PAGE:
It has previously been shown that bimodal tapping-mode AFM can provide increased compositional contrast. Here we discuss the addition of a third eigenmode to this scheme in order to acquire simultaneous topography, phase and frequency shift. The results suggest that, in general, the phase and frequency shift contrast exhibit anti-parallel behavior, although deviations from this trend are often observed in the experiments, such that all sources of contrast can provide complementary information.
The recent development of multi-frequency atomic force microscopy (AFM), whereby more than one cantilever eigenmode is excited and controlled simultaneously has made new characterization channels available to the user, in addition to the fundamental eigenmode response used in amplitude-modulation mode (AM-AFM, tapping-mode AFM) [1-4]. Since the response variables acquired through the various channels (oscillation frequency, amplitude and phase of each eigenmode) are sensitive to different material properties and since the higher eigenmodes are not controlled by the topographical acquisition loop, multi-frequency operation effectively increases the amount of information that can be acquired during each scan of the sample. Since its introduction within non-contact AM-AFM , bimodal tapping mode operation has been extended to repulsive mode imaging, both in air and liquid environments [3, 5]. Bimodal AFM characterization has also been successfully implemented in ultra-high vacuum through the simultaneous operation of two eigenmodes in frequency-modulation mode (FM-AFM) using phase-locked-loop (PLL) controllers [1, 6]. Since the frequency shift in FM-AFM is sensitive to the average tip-sample force gradient but not highly sensitive to local dissipation forces, while the phase shift is highly sensitive to both the average tip-sample force gradient and dissipative interactions , it seems advantageous to incorporate a third, frequency-modulated eigenmode into the bimodal tapping mode scheme. In this way, two different sources of higher-order contrast (phase and frequency shift) can be obtained simultaneously, in addition to the topography, from which the user could in principle obtain rich information about the stiffness and dissipative properties of the tip-sample junction.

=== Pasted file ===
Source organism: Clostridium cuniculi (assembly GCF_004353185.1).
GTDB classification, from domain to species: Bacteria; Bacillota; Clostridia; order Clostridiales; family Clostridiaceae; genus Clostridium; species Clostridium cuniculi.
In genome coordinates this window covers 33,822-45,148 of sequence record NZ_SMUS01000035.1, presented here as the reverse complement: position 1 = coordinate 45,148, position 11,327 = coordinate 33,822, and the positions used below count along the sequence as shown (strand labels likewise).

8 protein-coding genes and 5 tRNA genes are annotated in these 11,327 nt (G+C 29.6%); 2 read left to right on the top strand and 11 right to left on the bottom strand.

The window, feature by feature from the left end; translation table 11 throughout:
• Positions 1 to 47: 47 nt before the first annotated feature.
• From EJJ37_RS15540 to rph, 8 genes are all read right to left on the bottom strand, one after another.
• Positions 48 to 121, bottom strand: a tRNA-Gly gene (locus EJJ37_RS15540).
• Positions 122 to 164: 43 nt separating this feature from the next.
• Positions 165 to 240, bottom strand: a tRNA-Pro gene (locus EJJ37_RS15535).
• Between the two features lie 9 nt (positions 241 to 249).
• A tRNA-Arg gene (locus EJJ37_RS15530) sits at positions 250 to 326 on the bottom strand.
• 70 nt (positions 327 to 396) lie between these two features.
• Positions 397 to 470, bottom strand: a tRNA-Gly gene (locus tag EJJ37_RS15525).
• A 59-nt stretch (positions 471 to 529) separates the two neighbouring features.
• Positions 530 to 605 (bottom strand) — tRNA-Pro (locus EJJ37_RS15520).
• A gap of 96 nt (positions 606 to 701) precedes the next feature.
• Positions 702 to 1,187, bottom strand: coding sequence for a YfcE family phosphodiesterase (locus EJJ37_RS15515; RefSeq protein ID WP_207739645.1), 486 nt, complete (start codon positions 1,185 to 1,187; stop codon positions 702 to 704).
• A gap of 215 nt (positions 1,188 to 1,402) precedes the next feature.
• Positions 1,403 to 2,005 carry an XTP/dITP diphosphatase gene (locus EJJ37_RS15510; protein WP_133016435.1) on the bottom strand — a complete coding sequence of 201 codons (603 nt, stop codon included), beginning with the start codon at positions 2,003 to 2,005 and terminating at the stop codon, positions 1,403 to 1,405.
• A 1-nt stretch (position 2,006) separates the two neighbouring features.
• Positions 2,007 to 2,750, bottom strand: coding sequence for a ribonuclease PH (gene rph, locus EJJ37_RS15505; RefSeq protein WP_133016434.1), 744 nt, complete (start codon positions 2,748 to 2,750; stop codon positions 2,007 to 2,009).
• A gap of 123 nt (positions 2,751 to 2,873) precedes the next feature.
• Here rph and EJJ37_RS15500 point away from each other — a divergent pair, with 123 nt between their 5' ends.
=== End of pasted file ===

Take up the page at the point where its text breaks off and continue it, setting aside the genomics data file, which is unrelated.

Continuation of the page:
Implementation of Trimodal AFM
We implemented trimodal AFM [8, 9] by integrating an Asylum Research (Santa Barbara, California, USA) MFP3D atomic force microscope with an RHK Technologies (Troy, Michigan, USA) PLL Pro2 Controller, as shown in figure 1.
In our setup, the MFP3D controller produces a dual-frequency excitation signal, which is provided to the PLL Pro2 Controller as a bias signal. Using the filtered cantilever deflection signal, the PLL Pro2 Controller produces a frequency-modulated excitation for the additional eigenmode, which is added to the bias signal received from the MFP3D controller and sent to the cantilever shaker through an amplifier (if needed). The PLL Pro2 Controller also provides the MFP3D controller with the instantaneous frequency shift signal of the new eigenmode for imaging. All imaging is done by the MFP3D controller and computer, and no modifications of the operating system are required.
Due to the complex tip trajectory in trimodal operation, which consists of the superposition of three waves, the exact mathematical interpretation of the phase and frequency shift is not straightforward and the contrast does not always behave as for single-eigenmode operation . Nonetheless, harmonic oscillator dynamics [7, 9] predict that the phase and frequency shift should vary in anti-parallel directions, with the dependence on the force gradient being linear when the latter is close to zero. This relationship is illustrated in figure 2 for a harmonic oscillator having a free resonance frequency of 420 kHz and a quality factor of 450, similar to the second eigenmode of an Olympus AC240TS cantilever (used in several of our experiments).
Figure 3 shows typical experimental images for a Kraton triblock copolymer, obtained using eigenmodes 1, 2 and 3 for topographical, phase and frequency shift contrast, respectively. The leftmost and center images show that, for the case considered, the contrast observed in the phase of the first two eigenmodes is similar. The rightmost image shows the negative of the frequency shift, which exhibits a trend similar to that of the phase (in agreement with figure 2) although it displays sharper segregation. Additionally, it is often possible to vary the imaging conditions such that phase and frequency shift signals provide nearly identical contrast. This is most easily achieved by varying the relative amplitudes of the three eigenmodes [8, 9]. Qualitatively similar results to those of figure 3 were obtained for the phase and the frequency shift using bimodal operation (that is, operating only two eigenmodes simultaneously and collecting the phase and frequency shift images in separate scans of the same region of the sample). The similarity between the phase and frequency shift contrast obtained using bimodal operation and the results obtained for trimodal operation (figure 3) suggests that conditions can be found in trimodal operation, such that the artifacts introduced by the complex motion of the cantilever tip can be minimized and meaningful results can be obtained.
University of Maryland at College Park